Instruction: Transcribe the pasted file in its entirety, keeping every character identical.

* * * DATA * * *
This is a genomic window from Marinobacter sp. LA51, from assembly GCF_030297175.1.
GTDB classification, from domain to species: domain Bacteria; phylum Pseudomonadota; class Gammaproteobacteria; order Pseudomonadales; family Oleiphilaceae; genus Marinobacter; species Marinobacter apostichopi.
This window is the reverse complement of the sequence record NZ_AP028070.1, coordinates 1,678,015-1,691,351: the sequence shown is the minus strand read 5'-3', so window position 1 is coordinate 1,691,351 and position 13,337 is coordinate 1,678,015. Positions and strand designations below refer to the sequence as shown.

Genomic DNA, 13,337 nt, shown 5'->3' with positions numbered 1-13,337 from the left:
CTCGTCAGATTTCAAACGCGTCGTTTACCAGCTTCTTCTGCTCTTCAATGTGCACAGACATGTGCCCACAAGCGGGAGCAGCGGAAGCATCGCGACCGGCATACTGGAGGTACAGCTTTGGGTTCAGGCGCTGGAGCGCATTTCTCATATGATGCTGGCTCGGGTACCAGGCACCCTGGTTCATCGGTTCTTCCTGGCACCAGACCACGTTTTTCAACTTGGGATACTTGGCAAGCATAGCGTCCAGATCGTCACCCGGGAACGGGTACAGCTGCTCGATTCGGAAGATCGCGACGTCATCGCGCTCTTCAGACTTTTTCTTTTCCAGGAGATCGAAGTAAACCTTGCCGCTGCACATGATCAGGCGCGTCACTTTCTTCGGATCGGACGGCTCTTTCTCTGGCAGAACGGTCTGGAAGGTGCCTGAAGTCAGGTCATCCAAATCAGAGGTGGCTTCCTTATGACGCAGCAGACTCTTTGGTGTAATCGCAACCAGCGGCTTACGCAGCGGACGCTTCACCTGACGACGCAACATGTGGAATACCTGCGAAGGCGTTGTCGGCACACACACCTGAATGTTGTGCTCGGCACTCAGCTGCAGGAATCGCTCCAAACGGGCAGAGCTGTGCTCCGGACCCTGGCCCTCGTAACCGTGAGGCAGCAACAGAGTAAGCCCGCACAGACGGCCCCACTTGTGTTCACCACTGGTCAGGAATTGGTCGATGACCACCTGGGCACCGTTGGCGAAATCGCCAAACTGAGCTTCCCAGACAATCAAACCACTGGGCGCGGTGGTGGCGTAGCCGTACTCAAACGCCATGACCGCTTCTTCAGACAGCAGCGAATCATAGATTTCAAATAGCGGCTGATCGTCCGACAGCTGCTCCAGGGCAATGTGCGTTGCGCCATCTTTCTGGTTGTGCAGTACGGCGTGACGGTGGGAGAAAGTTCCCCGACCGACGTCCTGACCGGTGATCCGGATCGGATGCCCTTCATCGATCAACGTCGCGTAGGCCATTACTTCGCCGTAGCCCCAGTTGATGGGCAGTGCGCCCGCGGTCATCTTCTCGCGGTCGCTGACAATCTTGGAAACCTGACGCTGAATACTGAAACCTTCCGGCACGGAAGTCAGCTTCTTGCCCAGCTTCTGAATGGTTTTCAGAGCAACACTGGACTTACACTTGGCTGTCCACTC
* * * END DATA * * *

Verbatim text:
This is a genomic window from Marinobacter sp. LA51, from assembly GCF_030297175.1.
GTDB classification, from domain to species: domain Bacteria; phylum Pseudomonadota; class Gammaproteobacteria; order Pseudomonadales; family Oleiphilaceae; genus Marinobacter; species Marinobacter apostichopi.
This window is the reverse complement of the sequence record NZ_AP028070.1, coordinates 1,678,015-1,691,351: the sequence shown is the minus strand read 5'-3', so window position 1 is coordinate 1,691,351 and position 13,337 is coordinate 1,678,015. Positions and strand designations below refer to the sequence as shown.

Genomic DNA, 13,337 nt, shown 5'->3' with positions numbered 1-13,337 from the left:
CTCGTCAGATTTCAAACGCGTCGTTTACCAGCTTCTTCTGCTCTTCAATGTGCACAGACATGTGCCCACAAGCGGGAGCAGCGGAAGCATCGCGACCGGCATACTGGAGGTACAGCTTTGGGTTCAGGCGCTGGAGCGCATTTCTCATATGATGCTGGCTCGGGTACCAGGCACCCTGGTTCATCGGTTCTTCCTGGCACCAGACCACGTTTTTCAACTTGGGATACTTGGCAAGCATAGCGTCCAGATCGTCACCCGGGAACGGGTACAGCTGCTCGATTCGGAAGATCGCGACGTCATCGCGCTCTTCAGACTTTTTCTTTTCCAGGAGATCGAAGTAAACCTTGCCGCTGCACATGATCAGGCGCGTCACTTTCTTCGGATCGGACGGCTCTTTCTCTGGCAGAACGGTCTGGAAGGTGCCTGAAGTCAGGTCATCCAAATCAGAGGTGGCTTCCTTATGACGCAGCAGACTCTTTGGTGTAATCGCAACCAGCGGCTTACGCAGCGGACGCTTCACCTGACGACGCAACATGTGGAATACCTGCGAAGGCGTTGTCGGCACACACACCTGAATGTTGTGCTCGGCACTCAGCTGCAGGAATCGCTCCAAACGGGCAGAGCTGTGCTCCGGACCCTGGCCCTCGTAACCGTGAGGCAGCAACAGAGTAAGCCCGCACAGACGGCCCCACTTGTGTTCACCACTGGTCAGGAATTGGTCGATGACCACCTGGGCACCGTTGGCGAAATCGCCAAACTGAGCTTCCCAGACAATCAAACCACTGGGCGCGGTGGTGGCGTAGCCGTACTCAAACGCCATGACCGCTTCTTCAGACAGCAGCGAATCATAGATTTCAAATAGCGGCTGATCGTCCGACAGCTGCTCCAGGGCAATGTGCGTTGCGCCATCTTTCTGGTTGTGCAGTACGGCGTGACGGTGGGAGAAAGTTCCCCGACCGACGTCCTGACCGGTGATCCGGATCGGATGCCCTTCATCGATCAACGTCGCGTAGGCCATTACTTCGCCGTAGCCCCAGTTGATGGGCAGTGCGCCCGCGGTCATCTTCTCGCGGTCGCTGACAATCTTGGAAACCTGACGCTGAATACTGAAACCTTCCGGCACGGAAGTCAGCTTCTTGCCCAGCTTCTGAATGGTTTTCAGAGCAACACTGGACTTACACTTGGCTGTCCACTC